If we flip all the switches on...
We have 128 + 64 + 32 + 16 + 8 + 4 + 2 + 1... which equals 255, so our binary byte holds 255...
And hopefully you've just spotted the problem our processor faces... If we exceed the maximum value a byte can hold, so we add two bytes which are 255 and 1... What happens? A byte can't hold this value...
Well what happens in most hardware systems is that the binary rolls over, like an odometer in a car does as it counts up the miles, it will eventually get to the maximum and roll over to zero again... our byte does the same thing, from 11111111 all our bits get 1 added, and so they switch over to 00000000 and our mathematical add operation was not successful, because 255 + 1 does not equal the value we have of zero.
So how do we know this happened in our processor? Well we need some indication, a flag, to be waved by our processor which says "I just overflowed", what's what this action is called, its called overflowing, we exceeded the number of bits we could hold and over flowed.
Is there anything else we need? Well, we already said subtraction is just adding a negative number, so how do we represent a negative number?
Well, having just told you about binary we need to change it... Sorry...
We've changed the value assigned to the left most, or highest, bit.. It now represents minus 128, what does this do to our binary?
This is nothing nothing nothing... until the right most bit, which has a value of 1... So this still represents 1....
Well lets follow... 64 + 16 + 4 + 1 = 85
Well this is -128 + 1 = -127, the left most bit, the highest bit, being set on totally negates the whole value... Lets look at a higher number...
This is the 85 pattern, but with the left most bit... so its -128 + 64 + 16 + 4 + 1 = -43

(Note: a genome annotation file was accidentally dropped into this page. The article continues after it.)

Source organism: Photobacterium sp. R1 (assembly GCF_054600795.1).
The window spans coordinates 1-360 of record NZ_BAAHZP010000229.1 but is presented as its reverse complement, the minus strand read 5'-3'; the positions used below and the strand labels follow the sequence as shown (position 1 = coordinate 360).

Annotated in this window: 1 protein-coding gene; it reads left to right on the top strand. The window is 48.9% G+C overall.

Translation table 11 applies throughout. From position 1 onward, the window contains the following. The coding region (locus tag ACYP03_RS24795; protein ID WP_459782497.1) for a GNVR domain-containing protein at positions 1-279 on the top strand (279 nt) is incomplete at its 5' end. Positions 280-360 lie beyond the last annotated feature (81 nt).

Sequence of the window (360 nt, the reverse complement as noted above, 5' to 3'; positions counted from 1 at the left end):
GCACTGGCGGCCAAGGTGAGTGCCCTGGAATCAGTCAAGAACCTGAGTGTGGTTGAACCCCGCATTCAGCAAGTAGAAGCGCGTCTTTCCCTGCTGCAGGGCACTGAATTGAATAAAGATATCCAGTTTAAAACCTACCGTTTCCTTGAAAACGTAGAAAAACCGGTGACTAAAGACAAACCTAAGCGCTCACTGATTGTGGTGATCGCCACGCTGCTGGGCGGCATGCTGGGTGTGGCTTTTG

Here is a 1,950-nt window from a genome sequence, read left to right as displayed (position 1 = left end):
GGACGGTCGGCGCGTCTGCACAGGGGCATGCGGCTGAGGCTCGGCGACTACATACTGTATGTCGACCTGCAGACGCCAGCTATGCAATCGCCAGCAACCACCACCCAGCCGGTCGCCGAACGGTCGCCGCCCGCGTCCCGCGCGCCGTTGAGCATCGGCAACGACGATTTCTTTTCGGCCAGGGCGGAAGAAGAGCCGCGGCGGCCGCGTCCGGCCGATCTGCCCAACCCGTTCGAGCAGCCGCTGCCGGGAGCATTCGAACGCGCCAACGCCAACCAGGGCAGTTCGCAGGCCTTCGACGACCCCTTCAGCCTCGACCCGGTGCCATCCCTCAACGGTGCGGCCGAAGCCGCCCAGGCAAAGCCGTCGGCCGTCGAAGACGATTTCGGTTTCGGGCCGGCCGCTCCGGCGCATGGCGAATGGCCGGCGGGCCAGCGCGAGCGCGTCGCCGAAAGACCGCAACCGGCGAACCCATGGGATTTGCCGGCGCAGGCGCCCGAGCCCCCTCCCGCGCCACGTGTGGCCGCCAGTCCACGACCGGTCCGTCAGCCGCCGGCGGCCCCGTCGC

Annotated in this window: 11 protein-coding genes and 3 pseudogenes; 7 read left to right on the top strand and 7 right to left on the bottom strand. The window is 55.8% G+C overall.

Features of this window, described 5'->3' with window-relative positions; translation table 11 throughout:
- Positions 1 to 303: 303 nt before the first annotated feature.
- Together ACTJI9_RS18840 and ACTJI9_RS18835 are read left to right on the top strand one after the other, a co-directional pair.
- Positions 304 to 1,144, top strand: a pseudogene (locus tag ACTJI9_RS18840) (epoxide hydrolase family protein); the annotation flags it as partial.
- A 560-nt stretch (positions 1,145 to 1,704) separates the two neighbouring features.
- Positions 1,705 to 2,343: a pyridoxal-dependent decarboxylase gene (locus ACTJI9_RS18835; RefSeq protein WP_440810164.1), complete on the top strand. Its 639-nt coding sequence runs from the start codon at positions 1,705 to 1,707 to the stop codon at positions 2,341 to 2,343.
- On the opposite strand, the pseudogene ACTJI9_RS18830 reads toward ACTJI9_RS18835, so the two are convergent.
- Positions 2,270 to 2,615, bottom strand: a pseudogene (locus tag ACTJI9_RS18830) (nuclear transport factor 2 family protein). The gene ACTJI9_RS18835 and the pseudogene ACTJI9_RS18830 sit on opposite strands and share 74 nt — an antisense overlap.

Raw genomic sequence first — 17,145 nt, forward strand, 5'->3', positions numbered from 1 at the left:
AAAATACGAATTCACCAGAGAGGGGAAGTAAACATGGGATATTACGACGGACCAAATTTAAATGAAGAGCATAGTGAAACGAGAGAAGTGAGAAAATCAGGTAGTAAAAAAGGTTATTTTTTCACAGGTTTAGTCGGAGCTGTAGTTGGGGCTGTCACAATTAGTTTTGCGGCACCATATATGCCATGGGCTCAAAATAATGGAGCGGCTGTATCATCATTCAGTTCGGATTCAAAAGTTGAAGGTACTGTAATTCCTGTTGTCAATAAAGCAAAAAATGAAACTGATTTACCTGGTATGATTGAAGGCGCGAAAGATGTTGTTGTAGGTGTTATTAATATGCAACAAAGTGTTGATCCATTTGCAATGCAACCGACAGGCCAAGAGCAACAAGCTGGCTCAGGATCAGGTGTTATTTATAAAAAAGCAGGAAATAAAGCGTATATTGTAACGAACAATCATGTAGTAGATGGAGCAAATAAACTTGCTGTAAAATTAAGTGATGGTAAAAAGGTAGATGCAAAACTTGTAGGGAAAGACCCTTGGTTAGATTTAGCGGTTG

From 85 to minus 43, just through one bit switching, that's a powerful change... So there must be a draw back?
Of course there is, when using a negative number in this fashion is uses up the highest value bit we have... So now we can't hold as high a value in the positive, because the numbers are used up... This limits our processor, so how about we invent a new instruction which switches into and out of, or toggles, between treating the registers as signed and unsigned? So an instruction, to change a mode in the processor, how do we hold the status of this mode? Yes we need another flag, and we need to say this flag is initialised as zero, or off, so by default our processor will start with unsigned number processing, or positive numbers only.
So when we're working with our processor later we need to test this flag out by giving it a high unsigned value and then toggling the flag and reading back the value, we should suddenly see that high signed value become a very negative number.
That is a lot of text, and I'm sure we want to dash off to create some code to represent this simple processor... But is there anything else we've not thought about?
Well, we considered overflow, what about the opposite? What about if we subtract a number from a value which results in a number less than zero? Well, we have our signing status flag so we can say our processor automatically switches into using signs, so activates using negatives, and it can write out a possible negative number... But this isn't enough... what if the number being subtracted was so large that it will be a lower negative result than the lowest negative number we can hold?
The lowest negative number we can hold is just the negative bit set on and all the other bits set off...
So this is -128 + 0 + 0 + 0 + 0 + 0 + 0 + 0 = -128... How do we store -129?
Well, we don't, what we get is an underflow. Like an overflow, an underflow means the value is smaller than we can store, so we can't store it, we can't trust the result we see in the register... So what we need do is set another flag explaining to the world outside the processor that it could not handle the subtraction... You guessed it, we add an underflow flag...
Is this enough to handle our very simple processor? Yes, I think we're there, at least for now.
There is an awful lot of computer theory introduced here, and I can only apologise at how poorly I'm introducing it to you, trust me though this is better than I was introduced to most of these ideas way back in ye olden days.
Right, Code time...
The Memory Class
Since we're writing C++ we'll put our memory into a class, what do we need?... Well we need an area of memory (bytes) we can access... As need to access them to read the values, and write new values into the bytes... it maybe nice to also clear the memory... And know how big the memory is...